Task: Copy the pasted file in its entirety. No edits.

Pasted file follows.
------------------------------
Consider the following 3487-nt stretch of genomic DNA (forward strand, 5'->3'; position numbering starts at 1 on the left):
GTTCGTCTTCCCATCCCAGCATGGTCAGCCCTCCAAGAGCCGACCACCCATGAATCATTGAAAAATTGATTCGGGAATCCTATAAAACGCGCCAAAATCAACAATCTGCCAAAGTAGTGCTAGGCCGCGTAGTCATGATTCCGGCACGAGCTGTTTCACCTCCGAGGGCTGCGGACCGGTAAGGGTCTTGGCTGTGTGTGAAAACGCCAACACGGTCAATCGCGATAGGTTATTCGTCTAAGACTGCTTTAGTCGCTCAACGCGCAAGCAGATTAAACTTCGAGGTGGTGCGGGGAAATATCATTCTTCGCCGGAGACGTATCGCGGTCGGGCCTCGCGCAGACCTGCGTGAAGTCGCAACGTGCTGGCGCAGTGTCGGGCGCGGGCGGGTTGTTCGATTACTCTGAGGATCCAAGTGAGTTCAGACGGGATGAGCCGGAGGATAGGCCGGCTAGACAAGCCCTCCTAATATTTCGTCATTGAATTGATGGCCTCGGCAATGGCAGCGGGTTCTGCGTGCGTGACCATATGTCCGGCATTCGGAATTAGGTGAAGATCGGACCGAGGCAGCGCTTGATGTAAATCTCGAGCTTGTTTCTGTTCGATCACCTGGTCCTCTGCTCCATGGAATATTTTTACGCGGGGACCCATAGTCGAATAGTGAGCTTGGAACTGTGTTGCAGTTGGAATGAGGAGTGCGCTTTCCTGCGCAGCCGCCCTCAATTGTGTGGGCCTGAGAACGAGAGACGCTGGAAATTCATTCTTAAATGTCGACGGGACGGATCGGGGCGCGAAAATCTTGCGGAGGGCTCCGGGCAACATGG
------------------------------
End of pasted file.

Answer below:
Consider the following 3487-nt stretch of genomic DNA (forward strand, 5'->3'; position numbering starts at 1 on the left):
GTTCGTCTTCCCATCCCAGCATGGTCAGCCCTCCAAGAGCCGACCACCCATGAATCATTGAAAAATTGATTCGGGAATCCTATAAAACGCGCCAAAATCAACAATCTGCCAAAGTAGTGCTAGGCCGCGTAGTCATGATTCCGGCACGAGCTGTTTCACCTCCGAGGGCTGCGGACCGGTAAGGGTCTTGGCTGTGTGTGAAAACGCCAACACGGTCAATCGCGATAGGTTATTCGTCTAAGACTGCTTTAGTCGCTCAACGCGCAAGCAGATTAAACTTCGAGGTGGTGCGGGGAAATATCATTCTTCGCCGGAGACGTATCGCGGTCGGGCCTCGCGCAGACCTGCGTGAAGTCGCAACGTGCTGGCGCAGTGTCGGGCGCGGGCGGGTTGTTCGATTACTCTGAGGATCCAAGTGAGTTCAGACGGGATGAGCCGGAGGATAGGCCGGCTAGACAAGCCCTCCTAATATTTCGTCATTGAATTGATGGCCTCGGCAATGGCAGCGGGTTCTGCGTGCGTGACCATATGTCCGGCATTCGGAATTAGGTGAAGATCGGACCGAGGCAGCGCTTGATGTAAATCTCGAGCTTGTTTCTGTTCGATCACCTGGTCCTCTGCTCCATGGAATATTTTTACGCGGGGACCCATAGTCGAATAGTGAGCTTGGAACTGTGTTGCAGTTGGAATGAGGAGTGCGCTTTCCTGCGCAGCCGCCCTCAATTGTGTGGGCCTGAGAACGAGAGACGCTGGAAATTCATTCTTAAATGTCGACGGGACGGATCGGGGCGCGAAAATCTTGCGGAGGGCTCCGGGCAACATGG